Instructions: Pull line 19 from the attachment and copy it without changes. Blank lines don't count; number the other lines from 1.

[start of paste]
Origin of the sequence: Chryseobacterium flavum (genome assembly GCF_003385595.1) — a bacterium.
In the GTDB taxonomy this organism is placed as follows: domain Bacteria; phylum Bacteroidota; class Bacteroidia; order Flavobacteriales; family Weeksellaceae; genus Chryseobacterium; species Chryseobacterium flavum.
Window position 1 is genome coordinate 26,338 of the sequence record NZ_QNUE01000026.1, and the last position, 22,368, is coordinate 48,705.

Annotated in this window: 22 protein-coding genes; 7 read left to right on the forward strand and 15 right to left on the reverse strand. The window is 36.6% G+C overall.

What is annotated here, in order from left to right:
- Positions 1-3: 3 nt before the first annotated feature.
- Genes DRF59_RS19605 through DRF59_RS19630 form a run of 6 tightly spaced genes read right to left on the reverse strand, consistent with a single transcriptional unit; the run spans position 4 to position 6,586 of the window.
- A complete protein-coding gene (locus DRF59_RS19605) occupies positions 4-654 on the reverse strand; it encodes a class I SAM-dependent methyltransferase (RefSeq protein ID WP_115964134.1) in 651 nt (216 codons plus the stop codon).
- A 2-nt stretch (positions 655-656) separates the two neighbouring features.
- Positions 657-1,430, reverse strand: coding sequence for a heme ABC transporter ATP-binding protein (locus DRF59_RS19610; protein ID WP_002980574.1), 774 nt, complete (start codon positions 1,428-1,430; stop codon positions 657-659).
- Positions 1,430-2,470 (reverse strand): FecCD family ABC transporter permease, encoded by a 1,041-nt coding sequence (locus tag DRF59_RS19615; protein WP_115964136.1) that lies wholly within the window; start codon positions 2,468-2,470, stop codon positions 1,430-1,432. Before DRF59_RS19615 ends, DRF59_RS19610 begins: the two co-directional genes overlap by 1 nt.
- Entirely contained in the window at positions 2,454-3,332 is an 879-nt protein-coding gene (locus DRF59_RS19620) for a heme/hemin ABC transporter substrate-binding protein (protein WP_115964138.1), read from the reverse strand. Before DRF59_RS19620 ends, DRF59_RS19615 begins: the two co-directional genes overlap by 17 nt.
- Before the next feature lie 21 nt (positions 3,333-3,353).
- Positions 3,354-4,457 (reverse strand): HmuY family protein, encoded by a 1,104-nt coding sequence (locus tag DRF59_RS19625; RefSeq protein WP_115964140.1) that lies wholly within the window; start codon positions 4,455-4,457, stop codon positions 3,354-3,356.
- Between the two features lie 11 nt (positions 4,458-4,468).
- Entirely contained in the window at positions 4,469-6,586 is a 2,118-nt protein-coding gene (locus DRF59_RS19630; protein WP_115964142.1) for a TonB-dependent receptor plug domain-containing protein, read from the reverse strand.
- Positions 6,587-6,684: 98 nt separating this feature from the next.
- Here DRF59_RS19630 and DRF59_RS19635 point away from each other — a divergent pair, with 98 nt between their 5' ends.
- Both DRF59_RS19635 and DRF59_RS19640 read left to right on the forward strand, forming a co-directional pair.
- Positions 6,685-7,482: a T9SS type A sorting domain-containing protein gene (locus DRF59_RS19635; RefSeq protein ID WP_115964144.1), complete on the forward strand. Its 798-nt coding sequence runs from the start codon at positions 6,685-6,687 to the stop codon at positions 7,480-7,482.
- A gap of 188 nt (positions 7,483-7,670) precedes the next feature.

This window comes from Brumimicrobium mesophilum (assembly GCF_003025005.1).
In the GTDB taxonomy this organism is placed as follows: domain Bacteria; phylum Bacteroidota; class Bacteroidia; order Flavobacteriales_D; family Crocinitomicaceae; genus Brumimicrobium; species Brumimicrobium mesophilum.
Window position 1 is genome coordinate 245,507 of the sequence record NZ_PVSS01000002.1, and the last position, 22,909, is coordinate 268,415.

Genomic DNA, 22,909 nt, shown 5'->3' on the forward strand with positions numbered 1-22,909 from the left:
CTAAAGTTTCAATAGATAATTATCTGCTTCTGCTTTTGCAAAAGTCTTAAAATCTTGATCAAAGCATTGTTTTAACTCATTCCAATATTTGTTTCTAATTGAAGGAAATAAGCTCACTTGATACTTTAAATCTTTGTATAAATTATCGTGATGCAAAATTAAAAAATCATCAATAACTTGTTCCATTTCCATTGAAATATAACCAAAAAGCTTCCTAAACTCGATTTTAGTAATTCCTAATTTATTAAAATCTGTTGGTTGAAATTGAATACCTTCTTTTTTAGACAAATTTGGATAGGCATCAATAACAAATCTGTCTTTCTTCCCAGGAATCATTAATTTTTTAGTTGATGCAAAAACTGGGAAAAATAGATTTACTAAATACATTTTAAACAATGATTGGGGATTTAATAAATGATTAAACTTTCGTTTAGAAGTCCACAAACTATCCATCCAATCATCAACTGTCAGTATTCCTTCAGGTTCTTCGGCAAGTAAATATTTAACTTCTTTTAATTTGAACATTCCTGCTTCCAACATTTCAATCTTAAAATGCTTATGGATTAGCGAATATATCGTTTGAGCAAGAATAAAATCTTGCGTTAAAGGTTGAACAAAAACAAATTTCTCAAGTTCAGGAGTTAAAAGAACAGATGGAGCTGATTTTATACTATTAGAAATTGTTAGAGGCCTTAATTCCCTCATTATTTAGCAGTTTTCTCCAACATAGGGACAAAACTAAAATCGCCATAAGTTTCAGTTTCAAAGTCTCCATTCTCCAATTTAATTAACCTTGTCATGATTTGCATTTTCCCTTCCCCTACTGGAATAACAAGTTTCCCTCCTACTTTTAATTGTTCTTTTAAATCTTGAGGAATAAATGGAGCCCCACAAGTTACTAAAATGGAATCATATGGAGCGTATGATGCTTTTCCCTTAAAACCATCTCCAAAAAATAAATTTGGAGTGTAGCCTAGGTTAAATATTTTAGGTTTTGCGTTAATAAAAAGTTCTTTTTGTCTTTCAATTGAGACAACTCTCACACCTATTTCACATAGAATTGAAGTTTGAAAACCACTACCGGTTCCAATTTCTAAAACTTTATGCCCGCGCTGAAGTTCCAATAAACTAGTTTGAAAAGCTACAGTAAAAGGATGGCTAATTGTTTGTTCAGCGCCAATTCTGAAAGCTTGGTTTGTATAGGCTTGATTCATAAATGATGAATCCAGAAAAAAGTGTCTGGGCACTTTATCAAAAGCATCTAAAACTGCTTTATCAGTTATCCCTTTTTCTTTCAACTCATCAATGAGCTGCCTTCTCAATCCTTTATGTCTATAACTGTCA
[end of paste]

- Both DRF59_RS19635 and DRF59_RS19640 read left to right on the forward strand, forming a co-directional pair.